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AETC welcomes new commander
JOINT BASE SAN ANTONIO-RANDOLPH, Texas -- Air Force Chief of Staff Gen. Mark A. Welsh III (left), Gen. Edward A. Rice Jr., Air Education and Training Command commander, and Gen. Robin Rand, future AETC commander, arrive at the AETC change of command ceremony here Oct. 10. (U.S. Air Force photo by Rich McFadden)
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AETC welcomes new commander

Posted 10/10/2013   Updated 10/10/2013 Email story   Print story

    


by Tech. Sgt. Beth Anschutz
Air Education and Training Command


10/10/2013 - JOINT BASE SAN ANTONIO-RANDOLPH, Texas -- Gen. Robin Rand took command of Air Education and Training Command from Gen. Edward A. Rice Jr. during a ceremony here today.

Gen. Mark A. Welsh III, Air Force Chief of Staff, presided over the ceremony.

"This is a special day, not just for the Rice and Rand families, but for the command and our Air Force family," said Welsh. "We get to acknowledge the profound impact of a great leadership team and thank them as they move on to new adventures in life, and we get to welcome another great leadership team to what is clearly one of the greatest jobs on earth."

Welsh reflected on Rice's service with reverence, noting some of his accomplishments along the way.

"For the past three years, AETC was led by Ed Rice with distinction. He worked tirelessly to create an environment of pride, and has been a spectacular role model ... for all of us." Welsh said. "During Ed's past three years at the helm, the great professionals of AETC have trained nearly a million Airmen, in every specialty in our Air Force; Active, Guard, Reserve, civilians and contractors ... you train them all! And Ed Rice leads the charge!"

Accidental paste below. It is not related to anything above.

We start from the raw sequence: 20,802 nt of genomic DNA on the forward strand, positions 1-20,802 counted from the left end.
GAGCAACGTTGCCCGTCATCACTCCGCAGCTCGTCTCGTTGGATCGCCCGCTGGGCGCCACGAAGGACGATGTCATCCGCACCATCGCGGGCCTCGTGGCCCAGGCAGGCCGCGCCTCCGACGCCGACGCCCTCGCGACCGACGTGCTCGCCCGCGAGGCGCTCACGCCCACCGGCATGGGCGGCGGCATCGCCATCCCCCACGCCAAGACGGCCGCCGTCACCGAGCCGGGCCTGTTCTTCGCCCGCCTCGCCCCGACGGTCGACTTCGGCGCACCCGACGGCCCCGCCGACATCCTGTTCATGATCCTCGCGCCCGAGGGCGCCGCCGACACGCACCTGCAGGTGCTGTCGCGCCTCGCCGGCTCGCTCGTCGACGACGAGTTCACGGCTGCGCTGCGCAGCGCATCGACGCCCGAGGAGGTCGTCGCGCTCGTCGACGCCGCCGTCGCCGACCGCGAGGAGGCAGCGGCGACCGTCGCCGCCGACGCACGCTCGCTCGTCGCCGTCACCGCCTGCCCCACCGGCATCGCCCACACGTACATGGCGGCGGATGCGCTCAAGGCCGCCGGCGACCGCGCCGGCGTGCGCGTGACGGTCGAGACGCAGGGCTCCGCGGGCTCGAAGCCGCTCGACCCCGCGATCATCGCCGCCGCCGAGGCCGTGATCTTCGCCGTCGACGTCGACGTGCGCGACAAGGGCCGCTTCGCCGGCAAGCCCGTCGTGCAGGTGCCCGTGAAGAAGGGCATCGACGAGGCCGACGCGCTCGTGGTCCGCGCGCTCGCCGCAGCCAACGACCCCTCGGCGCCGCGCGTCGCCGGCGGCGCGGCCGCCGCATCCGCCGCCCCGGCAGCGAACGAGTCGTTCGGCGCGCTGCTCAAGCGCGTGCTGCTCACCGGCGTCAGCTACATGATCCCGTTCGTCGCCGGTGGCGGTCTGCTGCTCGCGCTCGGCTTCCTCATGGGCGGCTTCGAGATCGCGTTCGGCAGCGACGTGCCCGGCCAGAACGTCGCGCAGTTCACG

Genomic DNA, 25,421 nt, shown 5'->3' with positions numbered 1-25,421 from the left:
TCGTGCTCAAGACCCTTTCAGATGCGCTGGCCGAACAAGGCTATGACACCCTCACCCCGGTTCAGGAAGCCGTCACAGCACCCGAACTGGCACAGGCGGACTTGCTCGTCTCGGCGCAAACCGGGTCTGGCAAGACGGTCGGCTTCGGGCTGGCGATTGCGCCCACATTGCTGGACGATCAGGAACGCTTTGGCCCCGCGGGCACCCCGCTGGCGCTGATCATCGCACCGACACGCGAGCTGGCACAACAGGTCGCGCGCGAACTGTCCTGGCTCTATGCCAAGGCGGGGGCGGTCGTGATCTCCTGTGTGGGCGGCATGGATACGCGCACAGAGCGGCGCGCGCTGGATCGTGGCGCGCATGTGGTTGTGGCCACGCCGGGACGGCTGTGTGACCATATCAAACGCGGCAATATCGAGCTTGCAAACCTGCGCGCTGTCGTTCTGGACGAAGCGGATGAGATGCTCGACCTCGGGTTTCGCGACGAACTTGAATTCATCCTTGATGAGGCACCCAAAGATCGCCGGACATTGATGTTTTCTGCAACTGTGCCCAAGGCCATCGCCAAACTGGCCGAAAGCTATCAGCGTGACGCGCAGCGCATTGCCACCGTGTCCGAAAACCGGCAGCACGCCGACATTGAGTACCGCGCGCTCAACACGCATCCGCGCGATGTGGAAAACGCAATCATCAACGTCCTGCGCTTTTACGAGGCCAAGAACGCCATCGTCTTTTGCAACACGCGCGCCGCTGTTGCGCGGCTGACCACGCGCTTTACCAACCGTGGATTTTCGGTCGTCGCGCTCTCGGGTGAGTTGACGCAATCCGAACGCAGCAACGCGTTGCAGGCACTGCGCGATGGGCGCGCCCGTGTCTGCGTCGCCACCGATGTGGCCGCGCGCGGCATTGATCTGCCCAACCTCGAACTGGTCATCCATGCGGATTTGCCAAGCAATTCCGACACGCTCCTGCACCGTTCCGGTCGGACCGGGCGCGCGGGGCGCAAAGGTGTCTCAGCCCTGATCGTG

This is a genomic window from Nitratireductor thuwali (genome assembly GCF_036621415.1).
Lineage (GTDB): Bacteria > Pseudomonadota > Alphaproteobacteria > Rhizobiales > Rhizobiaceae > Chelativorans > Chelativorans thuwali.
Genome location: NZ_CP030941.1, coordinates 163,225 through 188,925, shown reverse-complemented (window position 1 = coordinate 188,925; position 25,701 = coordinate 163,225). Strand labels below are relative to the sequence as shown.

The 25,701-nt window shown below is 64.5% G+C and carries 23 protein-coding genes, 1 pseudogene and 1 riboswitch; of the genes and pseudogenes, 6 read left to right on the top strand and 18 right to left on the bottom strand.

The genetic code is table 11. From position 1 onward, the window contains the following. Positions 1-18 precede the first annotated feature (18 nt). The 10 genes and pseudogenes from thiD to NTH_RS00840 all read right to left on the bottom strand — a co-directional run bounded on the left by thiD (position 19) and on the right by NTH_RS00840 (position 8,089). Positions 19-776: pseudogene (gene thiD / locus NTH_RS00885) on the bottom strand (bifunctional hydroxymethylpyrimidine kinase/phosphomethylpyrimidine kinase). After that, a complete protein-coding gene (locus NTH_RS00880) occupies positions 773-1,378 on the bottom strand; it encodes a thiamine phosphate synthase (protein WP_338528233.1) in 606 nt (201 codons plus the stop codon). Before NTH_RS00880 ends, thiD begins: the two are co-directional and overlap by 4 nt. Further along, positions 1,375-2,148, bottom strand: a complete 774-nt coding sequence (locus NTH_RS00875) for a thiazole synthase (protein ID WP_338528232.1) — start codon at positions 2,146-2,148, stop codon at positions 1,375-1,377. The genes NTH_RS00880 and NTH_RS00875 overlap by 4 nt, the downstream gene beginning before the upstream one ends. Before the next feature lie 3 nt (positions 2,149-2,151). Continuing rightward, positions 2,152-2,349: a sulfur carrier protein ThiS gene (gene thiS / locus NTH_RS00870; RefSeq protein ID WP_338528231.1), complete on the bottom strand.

Welsh said San Antonio is a great place to celebrate the end to Rice's tenure as AETC commander and also 35 years with the Air Force.

"For the last 35 years of service, Ed has been a giant in our Air Force," Welsh said. "I think it's fitting that he finishes his career in AETC, right where he started it back in 1978 as a pilot training student at Williams Air Force Base."

As Welsh reflected on the past, he noted that Rand has big shoes to fill, which will not be a problem for the new general in command.

"One of the greatest things about the Air Force is that every time we watch a great leader walk out the door and you get that sinking feeling in the pit of our stomach and worry about being able to replace him, amazingly, another great leader seems to walk in that door," Welsh said. "That's certainly what's happening today."

Rand previously served as the 12th Air Force, Air Combat Command, commander. He is a command pilot with more than 5,000 flying hours, including 470 combat hours. He has held multiple flying tours, served as an air liaison officer with the U.S. Army and has had staff tours on the Joint Staff, Office of the Secretary of Defense and Air Staff.

As Rand addressed the men and women of AETC, he recalled the first time he arrived at Randolph with his wife, Kim, as second lieutenants, 33 years ago for T-37 Instructor Pilot training.

"Never in my wildest imagination would I have envisioned being here on this stage today," Rand said. "If there is one word to summarize my emotions today, it would be grateful."

Rand said he is grateful to be able to serve in our Air Force with great Airmen, who are currently serving in combat operations or humanitarian missions in every theater, on every continent of the world.

"Let no one forget that these phenomenal Airmen are fully engaged and they and their families work and pay for their service with blood, sweat and tears," Rand said. "Let no one forget that each and every one of these Airmen got started, shaped and molded in the first command, right here in Air Education and Training Command."

As the new AETC commander, Rand is charged with recruiting, training and educating America's Airmen through innovation. With an assigned force of more than 60,000 active-duty Airmen, Reservists and civilians, AETC trains and educates more than 300,000 American and International students each year on bases throughout the country.

Rand's pledge for the command is simple.

"I will do everything humanly possible to ensure the Airmen trained in the First Command will be prepared to carry the nation's load," Rand said.



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